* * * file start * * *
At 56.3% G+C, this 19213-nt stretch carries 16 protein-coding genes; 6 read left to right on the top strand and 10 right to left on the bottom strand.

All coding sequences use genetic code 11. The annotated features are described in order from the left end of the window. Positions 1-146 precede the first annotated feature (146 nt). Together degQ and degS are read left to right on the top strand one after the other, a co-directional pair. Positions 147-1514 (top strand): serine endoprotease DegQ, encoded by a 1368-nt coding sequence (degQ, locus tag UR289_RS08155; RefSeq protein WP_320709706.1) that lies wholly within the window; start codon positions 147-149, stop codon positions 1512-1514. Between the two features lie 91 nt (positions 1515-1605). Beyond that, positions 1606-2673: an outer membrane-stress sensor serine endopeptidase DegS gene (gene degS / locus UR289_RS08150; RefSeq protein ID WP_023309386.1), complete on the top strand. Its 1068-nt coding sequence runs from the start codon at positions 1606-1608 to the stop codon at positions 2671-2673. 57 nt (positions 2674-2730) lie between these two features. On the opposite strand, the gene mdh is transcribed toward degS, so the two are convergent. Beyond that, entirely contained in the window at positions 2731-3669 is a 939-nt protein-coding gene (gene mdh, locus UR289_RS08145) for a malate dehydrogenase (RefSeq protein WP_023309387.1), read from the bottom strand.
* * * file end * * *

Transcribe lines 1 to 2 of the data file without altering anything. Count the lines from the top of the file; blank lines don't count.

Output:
At 56.3% G+C, this 19213-nt stretch carries 16 protein-coding genes; 6 read left to right on the top strand and 10 right to left on the bottom strand.

All coding sequences use genetic code 11. The annotated features are described in order from the left end of the window. Positions 1-146 precede the first annotated feature (146 nt). Together degQ and degS are read left to right on the top strand one after the other, a co-directional pair. Positions 147-1514 (top strand): serine endoprotease DegQ, encoded by a 1368-nt coding sequence (degQ, locus tag UR289_RS08155; RefSeq protein WP_320709706.1) that lies wholly within the window; start codon positions 147-149, stop codon positions 1512-1514. Between the two features lie 91 nt (positions 1515-1605). Beyond that, positions 1606-2673: an outer membrane-stress sensor serine endopeptidase DegS gene (gene degS / locus UR289_RS08150; RefSeq protein ID WP_023309386.1), complete on the top strand. Its 1068-nt coding sequence runs from the start codon at positions 1606-1608 to the stop codon at positions 2671-2673. 57 nt (positions 2674-2730) lie between these two features. On the opposite strand, the gene mdh is transcribed toward degS, so the two are convergent. Beyond that, entirely contained in the window at positions 2731-3669 is a 939-nt protein-coding gene (gene mdh, locus UR289_RS08145) for a malate dehydrogenase (RefSeq protein WP_023309387.1), read from the bottom strand.